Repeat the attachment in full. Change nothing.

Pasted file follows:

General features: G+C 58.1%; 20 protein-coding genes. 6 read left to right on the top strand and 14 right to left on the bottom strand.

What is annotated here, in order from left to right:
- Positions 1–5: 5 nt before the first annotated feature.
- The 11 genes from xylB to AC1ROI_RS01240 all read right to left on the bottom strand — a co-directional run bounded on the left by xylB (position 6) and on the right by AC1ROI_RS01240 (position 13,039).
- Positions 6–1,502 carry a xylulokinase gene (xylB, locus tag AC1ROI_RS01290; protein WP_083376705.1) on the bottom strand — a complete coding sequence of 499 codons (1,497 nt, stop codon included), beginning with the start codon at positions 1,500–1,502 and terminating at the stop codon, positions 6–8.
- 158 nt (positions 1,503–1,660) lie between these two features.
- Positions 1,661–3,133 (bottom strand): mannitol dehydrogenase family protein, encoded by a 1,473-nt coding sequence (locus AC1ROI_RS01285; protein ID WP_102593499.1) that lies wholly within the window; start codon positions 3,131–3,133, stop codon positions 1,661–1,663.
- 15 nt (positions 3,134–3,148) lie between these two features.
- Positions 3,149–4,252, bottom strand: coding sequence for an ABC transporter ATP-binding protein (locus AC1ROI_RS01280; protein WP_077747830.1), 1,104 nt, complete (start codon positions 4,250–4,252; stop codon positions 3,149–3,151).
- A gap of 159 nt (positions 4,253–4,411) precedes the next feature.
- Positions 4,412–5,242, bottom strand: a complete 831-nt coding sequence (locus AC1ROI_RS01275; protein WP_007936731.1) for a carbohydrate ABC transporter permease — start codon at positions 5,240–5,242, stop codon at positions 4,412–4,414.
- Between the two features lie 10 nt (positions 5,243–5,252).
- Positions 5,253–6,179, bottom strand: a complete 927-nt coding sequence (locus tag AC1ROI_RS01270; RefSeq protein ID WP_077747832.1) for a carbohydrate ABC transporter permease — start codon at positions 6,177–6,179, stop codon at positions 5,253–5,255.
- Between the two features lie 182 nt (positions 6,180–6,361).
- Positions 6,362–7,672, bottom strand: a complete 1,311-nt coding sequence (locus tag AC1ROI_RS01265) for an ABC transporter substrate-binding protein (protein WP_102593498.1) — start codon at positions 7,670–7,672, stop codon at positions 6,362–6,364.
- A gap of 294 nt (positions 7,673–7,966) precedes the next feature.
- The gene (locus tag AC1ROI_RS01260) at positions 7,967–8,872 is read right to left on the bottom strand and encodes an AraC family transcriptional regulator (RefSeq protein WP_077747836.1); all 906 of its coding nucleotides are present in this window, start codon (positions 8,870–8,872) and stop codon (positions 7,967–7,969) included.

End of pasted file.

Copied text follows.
General features: G+C 58.1%; 20 protein-coding genes. 6 read left to right on the top strand and 14 right to left on the bottom strand.

What is annotated here, in order from left to right:
- Positions 1–5: 5 nt before the first annotated feature.
- The 11 genes from xylB to AC1ROI_RS01240 all read right to left on the bottom strand — a co-directional run bounded on the left by xylB (position 6) and on the right by AC1ROI_RS01240 (position 13,039).
- Positions 6–1,502 carry a xylulokinase gene (xylB, locus tag AC1ROI_RS01290; protein WP_083376705.1) on the bottom strand — a complete coding sequence of 499 codons (1,497 nt, stop codon included), beginning with the start codon at positions 1,500–1,502 and terminating at the stop codon, positions 6–8.
- 158 nt (positions 1,503–1,660) lie between these two features.
- Positions 1,661–3,133 (bottom strand): mannitol dehydrogenase family protein, encoded by a 1,473-nt coding sequence (locus AC1ROI_RS01285; protein ID WP_102593499.1) that lies wholly within the window; start codon positions 3,131–3,133, stop codon positions 1,661–1,663.
- 15 nt (positions 3,134–3,148) lie between these two features.
- Positions 3,149–4,252, bottom strand: coding sequence for an ABC transporter ATP-binding protein (locus AC1ROI_RS01280; protein WP_077747830.1), 1,104 nt, complete (start codon positions 4,250–4,252; stop codon positions 3,149–3,151).
- A gap of 159 nt (positions 4,253–4,411) precedes the next feature.
- Positions 4,412–5,242, bottom strand: a complete 831-nt coding sequence (locus AC1ROI_RS01275; protein WP_007936731.1) for a carbohydrate ABC transporter permease — start codon at positions 5,240–5,242, stop codon at positions 4,412–4,414.
- Between the two features lie 10 nt (positions 5,243–5,252).
- Positions 5,253–6,179, bottom strand: a complete 927-nt coding sequence (locus tag AC1ROI_RS01270; RefSeq protein ID WP_077747832.1) for a carbohydrate ABC transporter permease — start codon at positions 6,177–6,179, stop codon at positions 5,253–5,255.
- Between the two features lie 182 nt (positions 6,180–6,361).
- Positions 6,362–7,672, bottom strand: a complete 1,311-nt coding sequence (locus tag AC1ROI_RS01265) for an ABC transporter substrate-binding protein (protein WP_102593498.1) — start codon at positions 7,670–7,672, stop codon at positions 6,362–6,364.
- A gap of 294 nt (positions 7,673–7,966) precedes the next feature.
- The gene (locus tag AC1ROI_RS01260) at positions 7,967–8,872 is read right to left on the bottom strand and encodes an AraC family transcriptional regulator (RefSeq protein WP_077747836.1); all 906 of its coding nucleotides are present in this window, start codon (positions 8,870–8,872) and stop codon (positions 7,967–7,969) included.